Kuta also dispelled speculation that perhaps now the T-S would quit its old printing press and begin publishing its pages out on Western Web's gleaming machinery. "Our press fits our needs," he said. "The press that we have allows us to print and get off with a very good deadline. I wouldn't want to jeopardize our deadline just for another press."
If the lawsuit didn't directly kill the ER, what did?
The current international economic crisis can't have helped; Arkley's primary businesses are in real estate and finance, including in the subprime mortgage industry. His businesses are closely held, so it is difficult to tell precisely how they are doing. However, records show that his companies recently took out new mortgages totaling $2.78 million on two pieces of Eureka real estate -- the Security National headquarters on Fifth Street and the Starbucks-anchored retail building across the street. The move could perhaps be taken as a way to scrape up scarce cash, but on Tuesday, Randy Gans, a Security National vice president, said that it was all part of a not-uncommon internal reorganization.
And what did Singleton get out of the deal -- an opportunity to drop the costly lawsuit, or something more? And, many ask, what will the penny-pinching media magnate, whose business is not exactly thriving in this economy either, do with the T-S now that the main competition is gone?
Last week, Kuta told the Journal that the T-S will remain strong. "I think our obligation as a newspaper now is greater than it's ever been," he said.
Back at the ER newsroom last Friday, several of the newsies wondered about that. Carol Harrison, health and fitness reporter, sat at her desk which was still piled high with paperwork. At 52, she was the oldest employee in the newsroom, which otherwise was populated by 20- and 30-somethings, many of whom had come to the paper straight from Humboldt State University. Nobody in the newspaper industry with a brain, she said, could say they were surprised at the closure of another newspaper, especially in the news-saturated Humboldt County market.
"I mean, newspapers are going belly up all over the place," she said. "I do think when this newspaper became a printed version and grew, the Times-Standard became a better paper. And my hope would be that they would prove that they can continue to be a good paper. I question whether they'll have the resources. ... The ball's in their court. Is he [Singleton] going to let the community down and suck money out of it, or is he going to treat the community with respect and give 'em a newspaper they deserve?"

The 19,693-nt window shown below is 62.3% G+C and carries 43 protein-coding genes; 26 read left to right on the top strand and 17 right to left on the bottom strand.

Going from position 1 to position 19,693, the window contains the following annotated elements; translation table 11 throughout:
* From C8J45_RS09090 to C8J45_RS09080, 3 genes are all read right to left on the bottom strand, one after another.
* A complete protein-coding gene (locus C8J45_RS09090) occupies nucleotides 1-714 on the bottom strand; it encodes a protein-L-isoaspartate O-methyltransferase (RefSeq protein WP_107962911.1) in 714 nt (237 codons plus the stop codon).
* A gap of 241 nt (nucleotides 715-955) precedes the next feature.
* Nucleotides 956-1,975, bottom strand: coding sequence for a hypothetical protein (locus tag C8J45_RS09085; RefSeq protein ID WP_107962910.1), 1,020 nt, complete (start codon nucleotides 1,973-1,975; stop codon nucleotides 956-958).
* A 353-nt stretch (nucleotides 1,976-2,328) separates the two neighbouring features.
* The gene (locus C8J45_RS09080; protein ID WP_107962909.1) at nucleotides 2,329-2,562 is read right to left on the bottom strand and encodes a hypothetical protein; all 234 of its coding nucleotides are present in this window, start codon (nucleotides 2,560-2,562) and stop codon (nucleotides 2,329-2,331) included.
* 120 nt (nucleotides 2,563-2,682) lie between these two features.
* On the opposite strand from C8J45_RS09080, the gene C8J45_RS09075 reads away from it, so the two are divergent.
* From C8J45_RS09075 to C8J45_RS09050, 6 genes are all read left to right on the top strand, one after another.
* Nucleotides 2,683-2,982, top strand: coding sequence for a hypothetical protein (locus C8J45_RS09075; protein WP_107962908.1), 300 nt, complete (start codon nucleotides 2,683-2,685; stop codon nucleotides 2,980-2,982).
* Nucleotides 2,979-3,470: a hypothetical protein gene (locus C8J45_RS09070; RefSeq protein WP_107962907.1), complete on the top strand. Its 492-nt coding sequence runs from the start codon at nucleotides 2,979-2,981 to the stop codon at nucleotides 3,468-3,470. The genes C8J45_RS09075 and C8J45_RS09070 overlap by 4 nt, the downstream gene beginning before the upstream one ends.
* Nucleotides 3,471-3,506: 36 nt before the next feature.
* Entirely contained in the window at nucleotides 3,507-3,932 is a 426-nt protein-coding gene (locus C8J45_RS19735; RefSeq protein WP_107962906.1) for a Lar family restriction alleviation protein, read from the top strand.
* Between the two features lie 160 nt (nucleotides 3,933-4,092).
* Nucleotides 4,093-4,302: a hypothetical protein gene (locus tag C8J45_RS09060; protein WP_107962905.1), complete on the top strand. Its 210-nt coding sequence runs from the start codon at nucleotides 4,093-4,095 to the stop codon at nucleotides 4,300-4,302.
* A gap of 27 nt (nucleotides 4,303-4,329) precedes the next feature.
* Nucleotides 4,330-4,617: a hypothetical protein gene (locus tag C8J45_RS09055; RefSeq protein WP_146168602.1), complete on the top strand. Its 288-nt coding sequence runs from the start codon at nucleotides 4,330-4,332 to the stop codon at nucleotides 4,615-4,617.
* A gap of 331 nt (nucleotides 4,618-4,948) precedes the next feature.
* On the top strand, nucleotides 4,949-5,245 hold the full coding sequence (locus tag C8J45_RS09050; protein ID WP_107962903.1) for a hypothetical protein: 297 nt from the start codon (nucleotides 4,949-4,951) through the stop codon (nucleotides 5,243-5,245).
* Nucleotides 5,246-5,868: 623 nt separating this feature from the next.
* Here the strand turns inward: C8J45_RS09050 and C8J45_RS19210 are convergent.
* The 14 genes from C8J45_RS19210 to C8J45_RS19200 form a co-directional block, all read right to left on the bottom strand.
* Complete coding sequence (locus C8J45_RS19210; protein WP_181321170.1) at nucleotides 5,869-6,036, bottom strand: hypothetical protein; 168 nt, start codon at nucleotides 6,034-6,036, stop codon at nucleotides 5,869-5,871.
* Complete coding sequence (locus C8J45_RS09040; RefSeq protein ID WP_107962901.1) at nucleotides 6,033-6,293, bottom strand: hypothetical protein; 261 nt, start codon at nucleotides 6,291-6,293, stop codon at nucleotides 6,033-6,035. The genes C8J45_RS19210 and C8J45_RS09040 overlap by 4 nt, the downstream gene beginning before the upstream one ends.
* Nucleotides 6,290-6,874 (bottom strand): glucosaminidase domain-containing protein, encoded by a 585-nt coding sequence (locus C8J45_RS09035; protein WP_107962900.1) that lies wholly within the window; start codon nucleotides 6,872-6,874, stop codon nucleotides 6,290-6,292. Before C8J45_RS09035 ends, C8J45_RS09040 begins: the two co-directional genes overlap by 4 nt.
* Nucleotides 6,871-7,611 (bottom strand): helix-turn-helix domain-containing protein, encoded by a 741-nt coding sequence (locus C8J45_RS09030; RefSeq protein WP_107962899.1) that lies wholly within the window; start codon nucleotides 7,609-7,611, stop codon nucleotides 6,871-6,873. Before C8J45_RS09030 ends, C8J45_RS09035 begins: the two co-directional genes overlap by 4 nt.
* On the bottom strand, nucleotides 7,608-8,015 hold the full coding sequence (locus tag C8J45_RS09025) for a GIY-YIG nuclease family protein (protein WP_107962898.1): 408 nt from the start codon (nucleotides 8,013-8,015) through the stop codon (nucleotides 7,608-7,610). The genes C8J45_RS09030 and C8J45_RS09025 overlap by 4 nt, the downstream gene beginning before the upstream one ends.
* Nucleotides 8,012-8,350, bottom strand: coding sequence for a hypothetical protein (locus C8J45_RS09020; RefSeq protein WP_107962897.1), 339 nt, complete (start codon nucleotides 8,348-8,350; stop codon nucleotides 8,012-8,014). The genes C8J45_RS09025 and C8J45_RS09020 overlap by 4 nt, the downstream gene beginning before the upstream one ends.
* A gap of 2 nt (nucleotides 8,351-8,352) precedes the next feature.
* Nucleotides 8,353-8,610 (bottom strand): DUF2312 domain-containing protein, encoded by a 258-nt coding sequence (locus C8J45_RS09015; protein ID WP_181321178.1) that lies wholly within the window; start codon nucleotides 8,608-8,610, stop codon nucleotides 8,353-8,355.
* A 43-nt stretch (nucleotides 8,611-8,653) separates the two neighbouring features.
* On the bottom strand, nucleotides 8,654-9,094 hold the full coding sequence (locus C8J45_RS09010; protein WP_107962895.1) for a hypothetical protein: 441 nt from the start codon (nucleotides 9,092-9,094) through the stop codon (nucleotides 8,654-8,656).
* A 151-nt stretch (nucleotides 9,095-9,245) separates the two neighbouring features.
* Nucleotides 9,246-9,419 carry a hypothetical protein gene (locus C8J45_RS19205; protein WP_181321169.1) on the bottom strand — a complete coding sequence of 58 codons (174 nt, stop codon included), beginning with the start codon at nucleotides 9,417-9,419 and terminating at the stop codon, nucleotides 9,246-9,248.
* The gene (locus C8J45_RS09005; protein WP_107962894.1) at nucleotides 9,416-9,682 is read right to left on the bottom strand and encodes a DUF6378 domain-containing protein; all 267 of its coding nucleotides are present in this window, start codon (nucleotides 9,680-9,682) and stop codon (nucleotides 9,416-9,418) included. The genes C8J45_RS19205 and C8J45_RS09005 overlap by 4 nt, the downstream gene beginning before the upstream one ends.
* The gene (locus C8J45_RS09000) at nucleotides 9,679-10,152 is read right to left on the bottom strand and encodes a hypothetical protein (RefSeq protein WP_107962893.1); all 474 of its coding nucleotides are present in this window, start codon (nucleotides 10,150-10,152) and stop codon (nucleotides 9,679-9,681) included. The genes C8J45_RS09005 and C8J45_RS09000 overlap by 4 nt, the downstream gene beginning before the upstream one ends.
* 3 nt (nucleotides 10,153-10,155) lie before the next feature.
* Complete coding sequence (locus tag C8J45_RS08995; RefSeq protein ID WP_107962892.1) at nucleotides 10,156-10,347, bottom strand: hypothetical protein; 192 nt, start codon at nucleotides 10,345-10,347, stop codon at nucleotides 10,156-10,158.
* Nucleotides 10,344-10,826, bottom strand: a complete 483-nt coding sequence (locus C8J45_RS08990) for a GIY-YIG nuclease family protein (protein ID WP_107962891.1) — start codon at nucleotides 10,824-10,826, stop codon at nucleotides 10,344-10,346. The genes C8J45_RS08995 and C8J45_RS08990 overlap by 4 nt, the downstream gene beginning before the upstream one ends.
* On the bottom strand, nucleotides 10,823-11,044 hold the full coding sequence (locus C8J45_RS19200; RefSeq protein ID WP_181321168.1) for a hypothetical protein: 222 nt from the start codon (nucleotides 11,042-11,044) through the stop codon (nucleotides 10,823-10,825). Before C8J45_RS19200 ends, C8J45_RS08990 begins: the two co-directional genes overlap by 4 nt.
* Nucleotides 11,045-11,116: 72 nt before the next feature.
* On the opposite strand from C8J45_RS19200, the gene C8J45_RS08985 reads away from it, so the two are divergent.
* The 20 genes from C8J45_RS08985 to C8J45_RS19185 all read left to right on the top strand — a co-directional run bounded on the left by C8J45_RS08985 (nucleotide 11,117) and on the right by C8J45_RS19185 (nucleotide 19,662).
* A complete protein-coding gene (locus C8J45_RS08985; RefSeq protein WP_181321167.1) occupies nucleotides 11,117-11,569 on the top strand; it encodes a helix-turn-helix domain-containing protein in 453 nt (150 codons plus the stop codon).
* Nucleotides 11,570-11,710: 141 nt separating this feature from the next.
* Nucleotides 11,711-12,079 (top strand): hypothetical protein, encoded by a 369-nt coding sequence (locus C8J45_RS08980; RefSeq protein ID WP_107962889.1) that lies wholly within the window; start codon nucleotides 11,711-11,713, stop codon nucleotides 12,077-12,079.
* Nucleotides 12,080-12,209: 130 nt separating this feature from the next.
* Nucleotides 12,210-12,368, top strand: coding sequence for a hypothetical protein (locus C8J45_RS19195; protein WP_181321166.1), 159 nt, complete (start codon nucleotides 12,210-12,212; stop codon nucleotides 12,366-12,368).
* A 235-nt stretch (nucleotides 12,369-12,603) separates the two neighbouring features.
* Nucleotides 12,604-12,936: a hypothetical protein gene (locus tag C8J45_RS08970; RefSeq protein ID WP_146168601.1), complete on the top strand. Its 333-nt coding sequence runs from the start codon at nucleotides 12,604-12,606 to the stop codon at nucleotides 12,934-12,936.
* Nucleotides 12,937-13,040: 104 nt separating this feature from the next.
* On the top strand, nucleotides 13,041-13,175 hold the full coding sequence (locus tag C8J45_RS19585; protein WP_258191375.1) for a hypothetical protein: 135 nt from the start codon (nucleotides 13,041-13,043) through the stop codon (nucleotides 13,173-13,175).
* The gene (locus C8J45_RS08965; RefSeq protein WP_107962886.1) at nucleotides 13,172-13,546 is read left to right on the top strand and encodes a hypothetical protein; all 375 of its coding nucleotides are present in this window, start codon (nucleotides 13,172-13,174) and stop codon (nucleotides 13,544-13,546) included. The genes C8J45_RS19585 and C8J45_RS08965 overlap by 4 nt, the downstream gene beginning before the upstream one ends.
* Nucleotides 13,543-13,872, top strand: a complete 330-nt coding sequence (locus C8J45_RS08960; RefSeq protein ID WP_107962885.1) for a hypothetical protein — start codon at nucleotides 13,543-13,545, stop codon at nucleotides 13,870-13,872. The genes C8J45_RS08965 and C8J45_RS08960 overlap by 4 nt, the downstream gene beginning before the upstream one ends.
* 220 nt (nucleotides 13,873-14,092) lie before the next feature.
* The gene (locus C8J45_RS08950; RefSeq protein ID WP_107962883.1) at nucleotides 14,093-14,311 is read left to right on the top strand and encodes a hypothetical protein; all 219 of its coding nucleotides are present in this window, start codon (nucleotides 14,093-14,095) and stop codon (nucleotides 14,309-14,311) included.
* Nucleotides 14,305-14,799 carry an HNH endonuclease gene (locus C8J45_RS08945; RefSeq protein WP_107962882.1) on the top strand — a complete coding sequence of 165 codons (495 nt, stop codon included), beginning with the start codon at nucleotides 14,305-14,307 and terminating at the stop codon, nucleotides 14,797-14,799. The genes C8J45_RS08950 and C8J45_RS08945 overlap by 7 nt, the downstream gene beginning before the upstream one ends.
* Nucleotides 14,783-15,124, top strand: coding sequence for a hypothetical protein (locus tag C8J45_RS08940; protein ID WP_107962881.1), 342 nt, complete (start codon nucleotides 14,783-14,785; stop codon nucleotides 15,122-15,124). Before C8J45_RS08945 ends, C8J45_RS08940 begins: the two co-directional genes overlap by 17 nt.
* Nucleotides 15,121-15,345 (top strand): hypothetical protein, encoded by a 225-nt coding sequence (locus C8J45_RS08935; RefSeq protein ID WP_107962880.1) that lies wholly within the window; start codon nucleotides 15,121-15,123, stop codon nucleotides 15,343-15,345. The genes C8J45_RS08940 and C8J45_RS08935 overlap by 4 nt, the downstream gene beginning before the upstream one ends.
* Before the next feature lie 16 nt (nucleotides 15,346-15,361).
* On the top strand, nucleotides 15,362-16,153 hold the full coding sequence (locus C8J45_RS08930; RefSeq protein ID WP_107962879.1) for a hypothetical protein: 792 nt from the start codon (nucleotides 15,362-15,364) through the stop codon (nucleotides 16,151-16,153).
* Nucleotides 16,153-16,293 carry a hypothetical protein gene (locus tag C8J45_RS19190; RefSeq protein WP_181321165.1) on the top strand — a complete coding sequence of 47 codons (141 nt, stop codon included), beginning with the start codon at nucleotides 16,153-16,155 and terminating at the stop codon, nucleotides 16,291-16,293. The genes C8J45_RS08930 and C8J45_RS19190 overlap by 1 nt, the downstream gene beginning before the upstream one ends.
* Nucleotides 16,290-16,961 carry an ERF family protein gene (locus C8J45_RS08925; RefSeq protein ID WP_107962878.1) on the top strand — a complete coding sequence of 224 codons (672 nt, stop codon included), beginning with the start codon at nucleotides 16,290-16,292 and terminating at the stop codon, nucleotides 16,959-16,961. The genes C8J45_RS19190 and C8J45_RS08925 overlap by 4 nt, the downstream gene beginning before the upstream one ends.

The news team seemed simultaneously defiantly proud of their work at the ER, and eager to sail into the future. All of the staff received a two-month severance; some were planning to kick back a while.
Cops and courts reporter Karen Wilkinson said that while she loves journalism, she doesn't know where it'll take her next. "This is my fourth daily paper," she said. (She worked at the T-S prior to taking the ER job). "I love it, I frickin' love it, but I really can't see myself going to a daily newspaper again. With the way things are in the newspaper industry, I'm going to be overworked and underpaid. Newspapers are failing. And I'm not going to put myself through that."
Managing Editor Diane Batley also was disappointed that so many plans for the ER, so recently forged, wouldn't be coming to pass. She and her fellow managers had recently been on a retreat, funded by Arkley, where they'd mapped out a new, project-packed, kick-the-competition's-ass Eureka Reporter. Last Wednesday's newspaper, with the staff's election coverage (they'd been there till 3 a.m. the night before working on it), featured the paper's redesign.
"We rocked it," said Batley. "Then, at 3 p.m., we find out it's over."
She doesn't know what she'll do: maybe go back to her earlier dream, to be a diplomat. "The sky's the limit," she said.
Sports reporter Jackie Christensen was planning to launch a local monthly sports magazine. "For me, this isn't really a bump in the road," he said. "It's kind of a kick start." Sports Reporter Nick Wilson said he'd maybe eventually get into teaching English. Joe Shreve, a copy editor running around in bare feet on this last day, said he'd probably move back to Santa Cruz. Reporter John Osborn said he'd keep his hand in the journalism game -- already, last Thursday, he and other reporters had started a weblog for local news and opinion called the Eureka Ruin. Designer Luis Molina said he'd probably have to move. "I'm trying to find another journalism job," he said. "I enjoy this nuttiness."
By late Friday night, the lights at the ER were out and the building vacated. Pollace went in Saturday morning to clean up the place. On Monday, Security National folks inventoried the equipment. And by Tuesday morning, the paper's website was down, with no links to the ER's five years worth of news coverage and editorials.
On Wednesday, Security National's Shirley Fuller affirmed that the ER's website, and all of its contents, were gone forever. "That was all part of the agreement," she said.